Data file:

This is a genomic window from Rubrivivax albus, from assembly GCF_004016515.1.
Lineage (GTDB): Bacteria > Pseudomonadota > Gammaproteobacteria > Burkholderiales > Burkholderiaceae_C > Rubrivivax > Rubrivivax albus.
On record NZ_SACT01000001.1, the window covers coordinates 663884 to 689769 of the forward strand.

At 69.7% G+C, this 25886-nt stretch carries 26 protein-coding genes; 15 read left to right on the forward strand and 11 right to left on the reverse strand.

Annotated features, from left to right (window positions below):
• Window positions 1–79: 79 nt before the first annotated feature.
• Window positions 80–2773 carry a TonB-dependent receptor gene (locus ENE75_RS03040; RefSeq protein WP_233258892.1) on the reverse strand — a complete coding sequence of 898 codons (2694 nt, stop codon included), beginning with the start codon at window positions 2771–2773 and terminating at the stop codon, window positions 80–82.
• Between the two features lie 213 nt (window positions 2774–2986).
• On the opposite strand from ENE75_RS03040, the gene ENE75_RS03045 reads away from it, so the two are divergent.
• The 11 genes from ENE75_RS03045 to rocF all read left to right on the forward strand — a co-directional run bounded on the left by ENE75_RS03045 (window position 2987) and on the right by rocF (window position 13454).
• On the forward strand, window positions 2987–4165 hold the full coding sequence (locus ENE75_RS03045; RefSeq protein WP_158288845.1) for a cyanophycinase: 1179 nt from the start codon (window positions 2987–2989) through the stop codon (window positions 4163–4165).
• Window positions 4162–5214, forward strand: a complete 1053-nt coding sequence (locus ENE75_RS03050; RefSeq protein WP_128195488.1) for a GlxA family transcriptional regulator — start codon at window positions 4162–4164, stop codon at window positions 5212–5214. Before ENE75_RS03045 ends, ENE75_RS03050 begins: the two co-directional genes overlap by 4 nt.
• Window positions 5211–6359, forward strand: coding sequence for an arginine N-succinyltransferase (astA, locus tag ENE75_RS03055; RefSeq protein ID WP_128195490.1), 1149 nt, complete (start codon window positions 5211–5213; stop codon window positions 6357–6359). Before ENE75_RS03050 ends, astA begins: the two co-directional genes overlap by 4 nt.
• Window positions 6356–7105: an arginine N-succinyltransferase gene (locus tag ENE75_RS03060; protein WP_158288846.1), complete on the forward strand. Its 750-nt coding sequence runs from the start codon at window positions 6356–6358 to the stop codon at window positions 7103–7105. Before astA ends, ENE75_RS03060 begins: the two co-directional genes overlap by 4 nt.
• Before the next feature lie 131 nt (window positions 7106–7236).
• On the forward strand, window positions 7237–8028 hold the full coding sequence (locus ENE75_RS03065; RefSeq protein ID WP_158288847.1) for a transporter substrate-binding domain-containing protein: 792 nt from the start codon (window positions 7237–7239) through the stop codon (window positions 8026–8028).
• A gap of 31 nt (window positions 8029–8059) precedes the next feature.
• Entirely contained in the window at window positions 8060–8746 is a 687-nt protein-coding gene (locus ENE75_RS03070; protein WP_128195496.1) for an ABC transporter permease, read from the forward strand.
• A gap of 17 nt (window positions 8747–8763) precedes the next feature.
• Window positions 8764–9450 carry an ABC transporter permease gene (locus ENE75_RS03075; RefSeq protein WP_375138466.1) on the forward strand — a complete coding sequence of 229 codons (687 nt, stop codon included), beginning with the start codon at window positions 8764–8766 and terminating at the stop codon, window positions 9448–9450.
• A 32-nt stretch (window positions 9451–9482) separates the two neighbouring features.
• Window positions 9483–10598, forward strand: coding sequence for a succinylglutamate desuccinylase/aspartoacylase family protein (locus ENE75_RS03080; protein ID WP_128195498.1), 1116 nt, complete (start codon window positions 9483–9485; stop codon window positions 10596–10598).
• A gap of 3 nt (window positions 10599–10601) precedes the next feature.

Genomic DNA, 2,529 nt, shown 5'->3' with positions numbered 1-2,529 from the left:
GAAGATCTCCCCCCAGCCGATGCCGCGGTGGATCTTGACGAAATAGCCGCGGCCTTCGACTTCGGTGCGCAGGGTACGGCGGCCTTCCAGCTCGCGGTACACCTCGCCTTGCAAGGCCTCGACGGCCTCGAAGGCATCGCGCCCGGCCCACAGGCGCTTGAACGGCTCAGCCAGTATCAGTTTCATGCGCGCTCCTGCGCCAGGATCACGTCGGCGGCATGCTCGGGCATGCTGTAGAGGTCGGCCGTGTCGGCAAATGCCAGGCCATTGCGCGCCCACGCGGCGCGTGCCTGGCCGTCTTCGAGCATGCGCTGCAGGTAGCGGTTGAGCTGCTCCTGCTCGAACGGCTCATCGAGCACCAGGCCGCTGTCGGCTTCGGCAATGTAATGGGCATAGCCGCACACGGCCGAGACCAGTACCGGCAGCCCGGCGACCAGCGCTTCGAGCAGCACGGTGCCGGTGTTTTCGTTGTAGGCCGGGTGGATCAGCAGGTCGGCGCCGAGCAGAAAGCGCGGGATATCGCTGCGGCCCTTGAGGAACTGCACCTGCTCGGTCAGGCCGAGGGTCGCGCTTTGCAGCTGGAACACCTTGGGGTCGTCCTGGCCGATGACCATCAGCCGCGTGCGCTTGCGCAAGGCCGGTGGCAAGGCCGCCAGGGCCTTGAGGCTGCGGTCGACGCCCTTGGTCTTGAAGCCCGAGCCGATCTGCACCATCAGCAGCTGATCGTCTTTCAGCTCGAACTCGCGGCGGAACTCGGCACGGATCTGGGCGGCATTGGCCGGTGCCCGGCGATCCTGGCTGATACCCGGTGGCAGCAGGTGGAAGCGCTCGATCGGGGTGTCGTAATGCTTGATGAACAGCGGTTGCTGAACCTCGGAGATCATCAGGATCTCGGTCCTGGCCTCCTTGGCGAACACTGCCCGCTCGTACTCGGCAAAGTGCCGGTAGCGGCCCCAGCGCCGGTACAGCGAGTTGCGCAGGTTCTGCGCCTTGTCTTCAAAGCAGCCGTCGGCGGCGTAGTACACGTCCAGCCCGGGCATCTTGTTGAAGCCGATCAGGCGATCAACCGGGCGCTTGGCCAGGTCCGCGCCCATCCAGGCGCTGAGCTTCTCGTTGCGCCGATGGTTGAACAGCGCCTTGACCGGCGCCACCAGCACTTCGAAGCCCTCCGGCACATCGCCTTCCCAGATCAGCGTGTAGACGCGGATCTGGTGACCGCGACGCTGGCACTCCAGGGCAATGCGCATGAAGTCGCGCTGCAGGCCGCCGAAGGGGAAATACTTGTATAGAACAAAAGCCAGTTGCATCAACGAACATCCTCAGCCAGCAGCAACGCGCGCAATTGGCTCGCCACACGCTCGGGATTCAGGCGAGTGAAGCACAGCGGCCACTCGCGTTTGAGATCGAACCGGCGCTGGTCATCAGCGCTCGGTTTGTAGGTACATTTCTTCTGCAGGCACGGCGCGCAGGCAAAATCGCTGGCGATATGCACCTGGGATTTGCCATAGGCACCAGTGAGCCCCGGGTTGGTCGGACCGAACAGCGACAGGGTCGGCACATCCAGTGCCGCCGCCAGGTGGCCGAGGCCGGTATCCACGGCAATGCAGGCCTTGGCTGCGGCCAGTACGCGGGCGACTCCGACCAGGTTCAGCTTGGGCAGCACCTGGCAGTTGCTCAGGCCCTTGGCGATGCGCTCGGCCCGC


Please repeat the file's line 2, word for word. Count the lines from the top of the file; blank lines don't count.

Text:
Lineage (GTDB): Bacteria > Pseudomonadota > Gammaproteobacteria > Burkholderiales > Burkholderiaceae_C > Rubrivivax > Rubrivivax albus.